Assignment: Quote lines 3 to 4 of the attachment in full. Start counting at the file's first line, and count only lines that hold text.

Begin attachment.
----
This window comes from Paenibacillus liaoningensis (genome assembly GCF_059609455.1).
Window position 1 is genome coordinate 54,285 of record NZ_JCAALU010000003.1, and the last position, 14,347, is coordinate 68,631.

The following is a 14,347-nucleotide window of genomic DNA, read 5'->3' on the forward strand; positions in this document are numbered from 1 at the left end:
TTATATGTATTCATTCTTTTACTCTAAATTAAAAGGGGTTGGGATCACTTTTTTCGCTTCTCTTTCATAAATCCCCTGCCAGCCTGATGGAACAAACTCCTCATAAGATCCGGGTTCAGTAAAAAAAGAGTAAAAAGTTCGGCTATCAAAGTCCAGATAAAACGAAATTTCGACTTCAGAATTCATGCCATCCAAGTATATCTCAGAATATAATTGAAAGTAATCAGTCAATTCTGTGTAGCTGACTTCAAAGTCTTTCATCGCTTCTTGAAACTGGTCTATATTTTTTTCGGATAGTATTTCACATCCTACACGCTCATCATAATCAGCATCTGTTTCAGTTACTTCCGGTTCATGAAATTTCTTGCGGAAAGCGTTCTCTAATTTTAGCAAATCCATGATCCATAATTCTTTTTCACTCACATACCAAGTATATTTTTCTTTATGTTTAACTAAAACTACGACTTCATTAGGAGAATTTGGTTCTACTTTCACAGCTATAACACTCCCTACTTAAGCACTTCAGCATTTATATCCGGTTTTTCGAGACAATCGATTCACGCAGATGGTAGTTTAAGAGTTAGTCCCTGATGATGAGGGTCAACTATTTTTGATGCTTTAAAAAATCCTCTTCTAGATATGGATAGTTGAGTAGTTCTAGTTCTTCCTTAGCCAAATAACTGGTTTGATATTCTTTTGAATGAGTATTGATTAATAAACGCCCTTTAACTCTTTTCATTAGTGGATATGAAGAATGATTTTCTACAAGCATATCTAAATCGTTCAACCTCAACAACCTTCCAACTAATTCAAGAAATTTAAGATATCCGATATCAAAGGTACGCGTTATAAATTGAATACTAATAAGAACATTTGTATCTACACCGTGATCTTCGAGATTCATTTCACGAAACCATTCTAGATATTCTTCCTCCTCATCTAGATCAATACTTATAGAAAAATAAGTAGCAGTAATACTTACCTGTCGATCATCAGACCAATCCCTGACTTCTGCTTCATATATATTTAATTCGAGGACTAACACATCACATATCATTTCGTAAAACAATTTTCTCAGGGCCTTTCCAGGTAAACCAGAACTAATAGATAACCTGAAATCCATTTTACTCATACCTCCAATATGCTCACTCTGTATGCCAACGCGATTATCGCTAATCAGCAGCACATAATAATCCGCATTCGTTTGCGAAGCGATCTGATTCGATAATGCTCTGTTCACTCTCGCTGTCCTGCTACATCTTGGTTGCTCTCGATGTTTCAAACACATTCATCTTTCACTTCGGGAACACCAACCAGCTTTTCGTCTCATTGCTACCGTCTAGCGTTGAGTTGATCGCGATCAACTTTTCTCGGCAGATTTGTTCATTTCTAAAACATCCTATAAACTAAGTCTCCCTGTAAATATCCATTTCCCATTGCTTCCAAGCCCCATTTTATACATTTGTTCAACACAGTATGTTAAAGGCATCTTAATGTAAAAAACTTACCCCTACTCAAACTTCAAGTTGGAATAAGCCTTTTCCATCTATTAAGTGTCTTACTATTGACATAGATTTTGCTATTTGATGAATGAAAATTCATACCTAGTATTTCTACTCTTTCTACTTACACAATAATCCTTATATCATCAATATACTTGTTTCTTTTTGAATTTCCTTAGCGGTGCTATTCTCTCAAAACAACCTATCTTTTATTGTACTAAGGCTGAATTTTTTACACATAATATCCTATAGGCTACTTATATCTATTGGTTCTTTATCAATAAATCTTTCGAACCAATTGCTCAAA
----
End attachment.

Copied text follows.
The following is a 14,347-nucleotide window of genomic DNA, read 5'->3' on the forward strand; positions in this document are numbered from 1 at the left end:
TTATATGTATTCATTCTTTTACTCTAAATTAAAAGGGGTTGGGATCACTTTTTTCGCTTCTCTTTCATAAATCCCCTGCCAGCCTGATGGAACAAACTCCTCATAAGATCCGGGTTCAGTAAAAAAAGAGTAAAAAGTTCGGCTATCAAAGTCCAGATAAAACGAAATTTCGACTTCAGAATTCATGCCATCCAAGTATATCTCAGAATATAATTGAAAGTAATCAGTCAATTCTGTGTAGCTGACTTCAAAGTCTTTCATCGCTTCTTGAAACTGGTCTATATTTTTTTCGGATAGTATTTCACATCCTACACGCTCATCATAATCAGCATCTGTTTCAGTTACTTCCGGTTCATGAAATTTCTTGCGGAAAGCGTTCTCTAATTTTAGCAAATCCATGATCCATAATTCTTTTTCACTCACATACCAAGTATATTTTTCTTTATGTTTAACTAAAACTACGACTTCATTAGGAGAATTTGGTTCTACTTTCACAGCTATAACACTCCCTACTTAAGCACTTCAGCATTTATATCCGGTTTTTCGAGACAATCGATTCACGCAGATGGTAGTTTAAGAGTTAGTCCCTGATGATGAGGGTCAACTATTTTTGATGCTTTAAAAAATCCTCTTCTAGATATGGATAGTTGAGTAGTTCTAGTTCTTCCTTAGCCAAATAACTGGTTTGATATTCTTTTGAATGAGTATTGATTAATAAACGCCCTTTAACTCTTTTCATTAGTGGATATGAAGAATGATTTTCTACAAGCATATCTAAATCGTTCAACCTCAACAACCTTCCAACTAATTCAAGAAATTTAAGATATCCGATATCAAAGGTACGCGTTATAAATTGAATACTAATAAGAACATTTGTATCTACACCGTGATCTTCGAGATTCATTTCACGAAACCATTCTAGATATTCTTCCTCCTCATCTAGATCAATACTTATAGAAAAATAAGTAGCAGTAATACTTACCTGTCGATCATCAGACCAATCCCTGACTTCTGCTTCATATATATTTAATTCGAGGACTAACACATCACATATCATTTCGTAAAACAATTTTCTCAGGGCCTTTCCAGGTAAACCAGAACTAATAGATAACCTGAAATCCATTTTACTCATACCTCCAATATGCTCACTCTGTATGCCAACGCGATTATCGCTAATCAGCAGCACATAATAATCCGCATTCGTTTGCGAAGCGATCTGATTCGATAATGCTCTGTTCACTCTCGCTGTCCTGCTACATCTTGGTTGCTCTCGATGTTTCAAACACATTCATCTTTCACTTCGGGAACACCAACCAGCTTTTCGTCTCATTGCTACCGTCTAGCGTTGAGTTGATCGCGATCAACTTTTCTCGGCAGATTTGTTCATTTCTAAAACATCCTATAAACTAAGTCTCCCTGTAAATATCCATTTCCCATTGCTTCCAAGCCCCATTTTATACATTTGTTCAACACAGTATGTTAAAGGCATCTTAATGTAAAAAACTTACCCCTACTCAAACTTCAAGTTGGAATAAGCCTTTTCCATCTATTAAGTGTCTTACTATTGACATAGATTTTGCTATTTGATGAATGAAAATTCATACCTAGTATTTCTACTCTTTCTACTTACACAATAATCCTTATATCATCAATATACTTGTTTCTTTTTGAATTTCCTTAGCGGTGCTATTCTCTCAAAACAACCTATCTTTTATTGTACTAAGGCTGAATTTTTTACACATAATATCCTATAGGCTACTTATATCTATTGGTTCTTTATCAATAAATCTTTCGAACCAATTGCTCAAA